Content Development - CGS 2585: Desktop/Internet Publishing...

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CGS 2585: Content Development Page 1 © Dr. Mark Llewellyn CGS 2585: Desktop/Internet Publishing Spring 2011 Content Development Department of Electrical Engineering and Computer Science University of Central Florida Instructor : Dr. Mark Llewellyn markl@cs.ucf.edu HEC 236, 407-823-2790 http://www.cs.ucf.edu/courses/cgs2585/spr2011
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CGS 2585: Content Development Page 2 © Dr. Mark Llewellyn The web offers its users a global communications network with instantaneous international data transfer. The web has become a common forum for commerce and information exchange. – As an example, consider how much of your knowledge and awareness of the current situation in Haiti has come from the web. The most important component of any website is content. No matter how well your site is presented, if it lacks content it will not be considered very useful. Let’s examine some smart rules for developing web site content. Content Development
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CGS 2585: Content Development Page 3 © Dr. Mark Llewellyn Good web pages are filled with information, ideas, products, resources, opportunities to interact or extract something people want that they cannot get anywhere else. Web site/page designers expect clients to have something to “push” on their sites – merchandise, messages, information, or services. Web writers (a person who determines the content for a site) expect clients to have a reasonably substantial body of data and information that they can write about, organize, rework, and edit. Web site/page programmers expect the web page designers, writers, and visitors to have a clear idea of the scope and functions of the entire site. Visitors to the site expect to find something they can user, think about, enjoy, interact with, or buy. Rule 1: Offer Something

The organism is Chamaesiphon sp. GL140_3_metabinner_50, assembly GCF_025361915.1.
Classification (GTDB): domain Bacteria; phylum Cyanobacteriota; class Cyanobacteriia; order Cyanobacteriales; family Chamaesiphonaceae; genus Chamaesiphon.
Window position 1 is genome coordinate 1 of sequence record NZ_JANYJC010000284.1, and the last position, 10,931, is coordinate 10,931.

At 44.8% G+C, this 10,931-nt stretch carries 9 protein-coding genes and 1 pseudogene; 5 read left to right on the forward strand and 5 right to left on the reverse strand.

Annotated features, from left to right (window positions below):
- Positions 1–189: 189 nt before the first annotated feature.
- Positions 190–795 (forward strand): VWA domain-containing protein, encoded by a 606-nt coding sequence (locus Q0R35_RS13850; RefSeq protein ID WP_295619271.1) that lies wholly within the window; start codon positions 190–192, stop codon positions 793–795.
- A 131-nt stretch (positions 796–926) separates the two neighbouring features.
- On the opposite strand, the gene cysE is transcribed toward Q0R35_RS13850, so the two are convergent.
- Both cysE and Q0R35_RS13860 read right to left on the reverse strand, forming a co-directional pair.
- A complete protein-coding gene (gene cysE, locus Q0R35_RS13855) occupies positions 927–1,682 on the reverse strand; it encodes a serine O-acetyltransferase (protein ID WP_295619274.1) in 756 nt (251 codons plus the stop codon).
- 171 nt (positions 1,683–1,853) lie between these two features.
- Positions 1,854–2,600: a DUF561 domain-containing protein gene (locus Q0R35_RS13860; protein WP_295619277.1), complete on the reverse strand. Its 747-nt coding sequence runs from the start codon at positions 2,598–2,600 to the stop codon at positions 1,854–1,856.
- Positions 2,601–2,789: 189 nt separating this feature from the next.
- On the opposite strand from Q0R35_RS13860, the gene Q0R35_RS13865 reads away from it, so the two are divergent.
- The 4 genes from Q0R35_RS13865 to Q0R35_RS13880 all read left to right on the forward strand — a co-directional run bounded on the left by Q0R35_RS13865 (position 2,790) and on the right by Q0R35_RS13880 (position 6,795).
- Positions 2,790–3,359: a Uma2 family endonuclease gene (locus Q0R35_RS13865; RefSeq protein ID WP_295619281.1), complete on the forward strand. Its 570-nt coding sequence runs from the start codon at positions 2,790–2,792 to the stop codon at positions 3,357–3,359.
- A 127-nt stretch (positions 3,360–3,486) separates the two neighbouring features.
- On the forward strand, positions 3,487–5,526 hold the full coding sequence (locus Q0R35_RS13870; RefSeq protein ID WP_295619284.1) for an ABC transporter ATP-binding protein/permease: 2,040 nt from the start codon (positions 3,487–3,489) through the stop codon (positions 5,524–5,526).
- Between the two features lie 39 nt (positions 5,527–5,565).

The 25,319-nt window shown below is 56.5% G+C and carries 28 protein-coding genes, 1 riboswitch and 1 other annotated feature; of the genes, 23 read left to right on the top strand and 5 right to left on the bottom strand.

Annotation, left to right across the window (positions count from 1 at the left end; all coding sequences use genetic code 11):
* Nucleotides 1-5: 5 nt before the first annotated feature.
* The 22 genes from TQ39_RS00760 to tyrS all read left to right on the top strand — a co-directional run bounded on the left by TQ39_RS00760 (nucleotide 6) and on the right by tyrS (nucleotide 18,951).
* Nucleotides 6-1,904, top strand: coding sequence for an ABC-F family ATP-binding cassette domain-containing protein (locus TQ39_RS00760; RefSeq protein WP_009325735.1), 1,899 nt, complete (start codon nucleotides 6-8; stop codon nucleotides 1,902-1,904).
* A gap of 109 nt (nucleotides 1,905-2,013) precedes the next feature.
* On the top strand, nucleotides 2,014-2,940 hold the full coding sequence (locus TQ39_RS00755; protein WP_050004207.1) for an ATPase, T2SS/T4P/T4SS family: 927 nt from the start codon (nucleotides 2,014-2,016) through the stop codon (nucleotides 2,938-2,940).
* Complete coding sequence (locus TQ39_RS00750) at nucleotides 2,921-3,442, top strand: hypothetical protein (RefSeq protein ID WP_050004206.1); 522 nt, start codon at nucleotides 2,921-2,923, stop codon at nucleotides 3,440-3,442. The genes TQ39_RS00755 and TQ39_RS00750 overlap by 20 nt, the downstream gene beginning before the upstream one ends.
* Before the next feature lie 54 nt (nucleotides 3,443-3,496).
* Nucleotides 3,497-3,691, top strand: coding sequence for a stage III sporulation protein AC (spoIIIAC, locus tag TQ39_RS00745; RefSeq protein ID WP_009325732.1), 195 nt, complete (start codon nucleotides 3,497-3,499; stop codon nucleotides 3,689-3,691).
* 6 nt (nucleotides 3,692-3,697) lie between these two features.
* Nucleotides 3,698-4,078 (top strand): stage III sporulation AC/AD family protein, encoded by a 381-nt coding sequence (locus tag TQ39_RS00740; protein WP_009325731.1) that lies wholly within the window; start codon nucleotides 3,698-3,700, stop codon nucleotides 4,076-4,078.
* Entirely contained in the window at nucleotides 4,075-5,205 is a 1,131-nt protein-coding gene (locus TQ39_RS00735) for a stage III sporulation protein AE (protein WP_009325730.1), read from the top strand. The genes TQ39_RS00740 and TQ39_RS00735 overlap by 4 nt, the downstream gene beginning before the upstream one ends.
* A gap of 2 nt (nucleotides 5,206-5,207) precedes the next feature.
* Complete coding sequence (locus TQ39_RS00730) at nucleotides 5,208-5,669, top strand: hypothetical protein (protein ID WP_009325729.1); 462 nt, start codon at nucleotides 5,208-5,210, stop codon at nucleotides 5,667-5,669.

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CGS 2585: Content Development Page 4 © Dr. Mark Llewellyn Web sites are comprised of pages of text, image, and audio files that must be organized in a sensible and intuitive manner for both users and site managers. A page that is miss-filed is a page lost. From the server’s point of view a web site is simply a collection of folders and subfolders. It is the organization of the site that in some manner relates all of these files together. A good web site is planned out in advance using a
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This note was uploaded on 07/16/2011 for the course CGS 2585 taught by Professor Llewellyn during the Spring '11 term at University of Central Florida.

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Content Development - CGS 2585: Desktop/Internet Publishing...

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